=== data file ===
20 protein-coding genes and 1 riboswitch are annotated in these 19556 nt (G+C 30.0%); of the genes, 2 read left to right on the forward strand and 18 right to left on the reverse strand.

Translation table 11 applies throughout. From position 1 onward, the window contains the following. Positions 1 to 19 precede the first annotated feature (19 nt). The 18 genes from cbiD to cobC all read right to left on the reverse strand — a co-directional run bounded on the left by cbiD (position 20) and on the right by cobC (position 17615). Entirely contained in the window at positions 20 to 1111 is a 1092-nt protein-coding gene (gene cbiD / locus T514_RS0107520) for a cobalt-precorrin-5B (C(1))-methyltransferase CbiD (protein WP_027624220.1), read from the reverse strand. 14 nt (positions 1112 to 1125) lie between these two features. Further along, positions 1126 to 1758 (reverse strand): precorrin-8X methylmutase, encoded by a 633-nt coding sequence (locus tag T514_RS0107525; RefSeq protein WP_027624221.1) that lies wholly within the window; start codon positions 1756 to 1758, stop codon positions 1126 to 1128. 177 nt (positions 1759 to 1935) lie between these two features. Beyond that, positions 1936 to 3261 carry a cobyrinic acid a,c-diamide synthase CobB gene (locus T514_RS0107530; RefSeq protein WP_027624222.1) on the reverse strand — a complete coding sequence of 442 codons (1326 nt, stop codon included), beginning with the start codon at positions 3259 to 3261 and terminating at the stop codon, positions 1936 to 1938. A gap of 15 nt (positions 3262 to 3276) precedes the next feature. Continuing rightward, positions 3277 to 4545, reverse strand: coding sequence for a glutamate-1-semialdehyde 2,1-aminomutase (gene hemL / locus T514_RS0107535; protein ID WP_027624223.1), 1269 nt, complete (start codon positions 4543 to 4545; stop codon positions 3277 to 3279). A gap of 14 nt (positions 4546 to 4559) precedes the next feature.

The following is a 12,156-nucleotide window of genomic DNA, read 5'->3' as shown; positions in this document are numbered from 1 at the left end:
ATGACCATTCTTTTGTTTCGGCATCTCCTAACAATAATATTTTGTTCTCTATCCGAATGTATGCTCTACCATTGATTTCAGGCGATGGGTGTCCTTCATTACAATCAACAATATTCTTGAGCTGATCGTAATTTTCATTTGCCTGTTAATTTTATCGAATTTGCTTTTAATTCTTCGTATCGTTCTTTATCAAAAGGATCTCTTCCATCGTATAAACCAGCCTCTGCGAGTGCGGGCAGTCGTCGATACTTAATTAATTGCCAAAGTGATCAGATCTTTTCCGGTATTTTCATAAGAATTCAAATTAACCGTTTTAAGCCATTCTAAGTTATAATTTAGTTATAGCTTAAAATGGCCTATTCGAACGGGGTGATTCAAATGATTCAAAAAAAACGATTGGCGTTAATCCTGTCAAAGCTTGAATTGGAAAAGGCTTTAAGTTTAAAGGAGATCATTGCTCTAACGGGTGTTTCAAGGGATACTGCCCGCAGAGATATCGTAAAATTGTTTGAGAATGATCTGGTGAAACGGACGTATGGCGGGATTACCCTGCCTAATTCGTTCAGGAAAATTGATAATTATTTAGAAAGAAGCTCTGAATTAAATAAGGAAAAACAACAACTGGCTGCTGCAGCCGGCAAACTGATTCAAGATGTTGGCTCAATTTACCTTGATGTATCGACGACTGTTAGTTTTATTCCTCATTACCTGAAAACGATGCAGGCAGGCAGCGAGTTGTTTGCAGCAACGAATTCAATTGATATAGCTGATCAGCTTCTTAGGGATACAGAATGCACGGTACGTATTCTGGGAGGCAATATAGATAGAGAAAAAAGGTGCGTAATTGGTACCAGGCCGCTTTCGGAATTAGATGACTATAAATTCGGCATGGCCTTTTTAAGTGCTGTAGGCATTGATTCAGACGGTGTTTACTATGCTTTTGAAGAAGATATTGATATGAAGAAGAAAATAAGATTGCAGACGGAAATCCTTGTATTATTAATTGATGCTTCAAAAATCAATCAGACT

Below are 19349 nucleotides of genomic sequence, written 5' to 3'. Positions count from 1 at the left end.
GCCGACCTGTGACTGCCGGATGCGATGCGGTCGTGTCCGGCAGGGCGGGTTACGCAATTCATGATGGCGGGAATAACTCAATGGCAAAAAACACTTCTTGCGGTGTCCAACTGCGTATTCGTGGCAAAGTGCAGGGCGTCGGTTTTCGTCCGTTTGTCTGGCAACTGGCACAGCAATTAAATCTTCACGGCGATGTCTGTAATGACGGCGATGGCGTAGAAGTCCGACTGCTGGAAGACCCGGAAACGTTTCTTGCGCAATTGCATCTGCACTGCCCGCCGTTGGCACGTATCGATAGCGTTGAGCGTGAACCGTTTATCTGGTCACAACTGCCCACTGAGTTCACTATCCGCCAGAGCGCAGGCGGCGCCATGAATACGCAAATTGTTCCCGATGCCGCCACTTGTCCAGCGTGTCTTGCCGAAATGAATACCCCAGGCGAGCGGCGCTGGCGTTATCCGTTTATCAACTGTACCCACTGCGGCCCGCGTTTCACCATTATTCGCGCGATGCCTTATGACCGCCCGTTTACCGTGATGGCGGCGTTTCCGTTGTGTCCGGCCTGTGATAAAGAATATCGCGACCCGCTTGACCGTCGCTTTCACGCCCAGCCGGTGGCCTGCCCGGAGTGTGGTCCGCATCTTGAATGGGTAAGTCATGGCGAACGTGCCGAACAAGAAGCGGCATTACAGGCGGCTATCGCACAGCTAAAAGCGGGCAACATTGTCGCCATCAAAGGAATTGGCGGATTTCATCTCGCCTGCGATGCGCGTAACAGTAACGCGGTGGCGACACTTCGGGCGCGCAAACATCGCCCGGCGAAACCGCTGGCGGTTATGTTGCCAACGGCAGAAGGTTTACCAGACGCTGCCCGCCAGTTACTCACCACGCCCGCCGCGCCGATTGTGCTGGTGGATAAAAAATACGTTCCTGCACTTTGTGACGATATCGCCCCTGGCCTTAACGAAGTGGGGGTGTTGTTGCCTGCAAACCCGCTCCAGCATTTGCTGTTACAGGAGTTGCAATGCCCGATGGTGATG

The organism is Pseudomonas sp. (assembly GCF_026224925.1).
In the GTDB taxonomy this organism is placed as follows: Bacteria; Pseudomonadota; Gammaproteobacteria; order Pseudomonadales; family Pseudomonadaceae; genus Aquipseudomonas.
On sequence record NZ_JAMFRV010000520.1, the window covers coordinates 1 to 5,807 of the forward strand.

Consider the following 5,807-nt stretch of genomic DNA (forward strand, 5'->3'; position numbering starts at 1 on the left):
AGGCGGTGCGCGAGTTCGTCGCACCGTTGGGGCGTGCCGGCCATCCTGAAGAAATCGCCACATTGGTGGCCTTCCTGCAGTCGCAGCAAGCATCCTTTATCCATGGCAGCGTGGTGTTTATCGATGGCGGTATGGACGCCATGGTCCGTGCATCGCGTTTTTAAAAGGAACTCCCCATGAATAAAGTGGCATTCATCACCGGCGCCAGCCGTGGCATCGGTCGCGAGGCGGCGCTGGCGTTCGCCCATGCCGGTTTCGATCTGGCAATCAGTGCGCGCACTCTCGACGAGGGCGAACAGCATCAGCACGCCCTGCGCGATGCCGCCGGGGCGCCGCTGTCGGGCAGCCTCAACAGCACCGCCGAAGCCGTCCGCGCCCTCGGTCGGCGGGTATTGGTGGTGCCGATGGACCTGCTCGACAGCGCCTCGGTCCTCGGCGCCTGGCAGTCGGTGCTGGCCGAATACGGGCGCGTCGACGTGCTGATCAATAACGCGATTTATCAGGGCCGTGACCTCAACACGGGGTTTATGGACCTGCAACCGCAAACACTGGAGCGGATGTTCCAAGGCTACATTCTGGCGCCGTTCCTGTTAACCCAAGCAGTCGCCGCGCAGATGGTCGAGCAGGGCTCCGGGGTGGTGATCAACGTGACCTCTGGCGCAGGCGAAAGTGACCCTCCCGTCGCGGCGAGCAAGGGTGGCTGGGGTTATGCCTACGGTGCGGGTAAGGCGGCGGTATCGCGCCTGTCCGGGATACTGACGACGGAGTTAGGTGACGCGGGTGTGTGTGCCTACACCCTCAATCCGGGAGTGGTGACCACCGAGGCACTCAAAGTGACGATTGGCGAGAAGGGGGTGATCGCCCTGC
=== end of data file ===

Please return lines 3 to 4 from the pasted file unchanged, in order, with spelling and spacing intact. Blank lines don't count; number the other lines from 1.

The following is a 12,156-nucleotide window of genomic DNA, read 5'->3' as shown; positions in this document are numbered from 1 at the left end:
ATGACCATTCTTTTGTTTCGGCATCTCCTAACAATAATATTTTGTTCTCTATCCGAATGTATGCTCTACCATTGATTTCAGGCGATGGGTGTCCTTCATTACAATCAACAATATTCTTGAGCTGATCGTAATTTTCATTTGCCTGTTAATTTTATCGAATTTGCTTTTAATTCTTCGTATCGTTCTTTATCAAAAGGATCTCTTCCATCGTATAAACCAGCCTCTGCGAGTGCGGGCAGTCGTCGATACTTAATTAATTGCCAAAGTGATCAGATCTTTTCCGGTATTTTCATAAGAATTCAAATTAACCGTTTTAAGCCATTCTAAGTTATAATTTAGTTATAGCTTAAAATGGCCTATTCGAACGGGGTGATTCAAATGATTCAAAAAAAACGATTGGCGTTAATCCTGTCAAAGCTTGAATTGGAAAAGGCTTTAAGTTTAAAGGAGATCATTGCTCTAACGGGTGTTTCAAGGGATACTGCCCGCAGAGATATCGTAAAATTGTTTGAGAATGATCTGGTGAAACGGACGTATGGCGGGATTACCCTGCCTAATTCGTTCAGGAAAATTGATAATTATTTAGAAAGAAGCTCTGAATTAAATAAGGAAAAACAACAACTGGCTGCTGCAGCCGGCAAACTGATTCAAGATGTTGGCTCAATTTACCTTGATGTATCGACGACTGTTAGTTTTATTCCTCATTACCTGAAAACGATGCAGGCAGGCAGCGAGTTGTTTGCAGCAACGAATTCAATTGATATAGCTGATCAGCTTCTTAGGGATACAGAATGCACGGTACGTATTCTGGGAGGCAATATAGATAGAGAAAAAAGGTGCGTAATTGGTACCAGGCCGCTTTCGGAATTAGATGACTATAAATTCGGCATGGCCTTTTTAAGTGCTGTAGGCATTGATTCAGACGGTGTTTACTATGCTTTTGAAGAAGATATTGATATGAAGAAGAAAATAAGATTGCAGACGGAAATCCTTGTATTATTAATTGATGCTTCAAAAATCAATCAGACT